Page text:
Three days ago, anthropologists Seth M. Holmes, Fabian Fernandez, and Levi Vonk returned to UC Berkeley after meeting the migrant caravan in Tijuana. During their time with the caravan, they volunteered at a street clinic, donated a vanload of supplies, supported a legal aid organization correcting misinformation, and took photographs of what they witnessed. Read part two—including how you can help—here.
When we arrived in Tijuana, over 6000 Central Americans had already set up camp in the city center. They had traveled over 2000 miles, crossing mountains and deserts to escape poverty, political violence, and environmental destruction in their home countries. Much of these problems had origins and inputs in the US.
Tijuana originally settled the caravan on the basketball courts and baseball field of Benito Juarez, a sports complex directly across the street from the US-Mexico border wall. But, as more migrants arrived every day, the tent camp spilled into the streets with no access to clean water or plumbing.
In spite of these poor conditions, we saw young men playing soccer, children playing make believe, families double-dutching on the concrete, and people praying while in line for food. We met families hoping to apply for asylum in Mexico to settle and work in Tijuana and other families hoping to apply for asylum in the US.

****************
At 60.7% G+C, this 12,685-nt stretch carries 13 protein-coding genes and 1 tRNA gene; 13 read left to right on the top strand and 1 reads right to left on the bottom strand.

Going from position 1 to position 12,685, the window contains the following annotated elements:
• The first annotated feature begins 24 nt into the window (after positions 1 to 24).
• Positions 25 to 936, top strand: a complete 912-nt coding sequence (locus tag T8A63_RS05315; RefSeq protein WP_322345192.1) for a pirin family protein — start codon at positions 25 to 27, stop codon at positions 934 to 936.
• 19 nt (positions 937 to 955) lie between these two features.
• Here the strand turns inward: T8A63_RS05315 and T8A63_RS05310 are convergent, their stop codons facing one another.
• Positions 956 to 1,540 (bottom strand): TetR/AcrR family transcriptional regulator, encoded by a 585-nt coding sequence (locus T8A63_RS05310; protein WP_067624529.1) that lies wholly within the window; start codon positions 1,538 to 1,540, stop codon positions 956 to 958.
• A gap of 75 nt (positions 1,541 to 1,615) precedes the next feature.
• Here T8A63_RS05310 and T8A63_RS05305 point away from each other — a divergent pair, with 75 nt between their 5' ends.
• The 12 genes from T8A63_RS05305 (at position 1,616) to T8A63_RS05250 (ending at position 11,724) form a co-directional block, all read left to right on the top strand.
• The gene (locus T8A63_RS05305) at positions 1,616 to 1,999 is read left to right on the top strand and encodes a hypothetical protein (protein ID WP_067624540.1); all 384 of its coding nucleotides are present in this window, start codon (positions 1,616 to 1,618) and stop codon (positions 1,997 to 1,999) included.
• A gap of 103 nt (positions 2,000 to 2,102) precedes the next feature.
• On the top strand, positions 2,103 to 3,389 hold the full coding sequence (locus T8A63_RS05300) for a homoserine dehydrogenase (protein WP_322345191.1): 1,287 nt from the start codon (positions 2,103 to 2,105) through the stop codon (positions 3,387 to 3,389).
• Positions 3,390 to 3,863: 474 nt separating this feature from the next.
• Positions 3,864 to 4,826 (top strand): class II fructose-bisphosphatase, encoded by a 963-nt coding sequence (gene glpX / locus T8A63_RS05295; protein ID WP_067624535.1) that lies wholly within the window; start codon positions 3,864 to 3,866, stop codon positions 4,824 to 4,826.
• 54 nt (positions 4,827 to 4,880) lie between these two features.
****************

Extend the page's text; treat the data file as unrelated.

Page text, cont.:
Soon after we arrived, there was a torrential downpour. The sports complex filled with water—and raw sewage. Those exposed were left to stomp through the mud or squat under torn billboards, tarps, and plastic bags. With nowhere else to go, people were forced to sleep in the mud. To put pressure on the US and Mexican governments, the migrants announced a hunger strike at the San Ysidro border entrance, where the US has been limiting the number of asylum applicants to between 30 and 60 people each day, which is illegal under international law.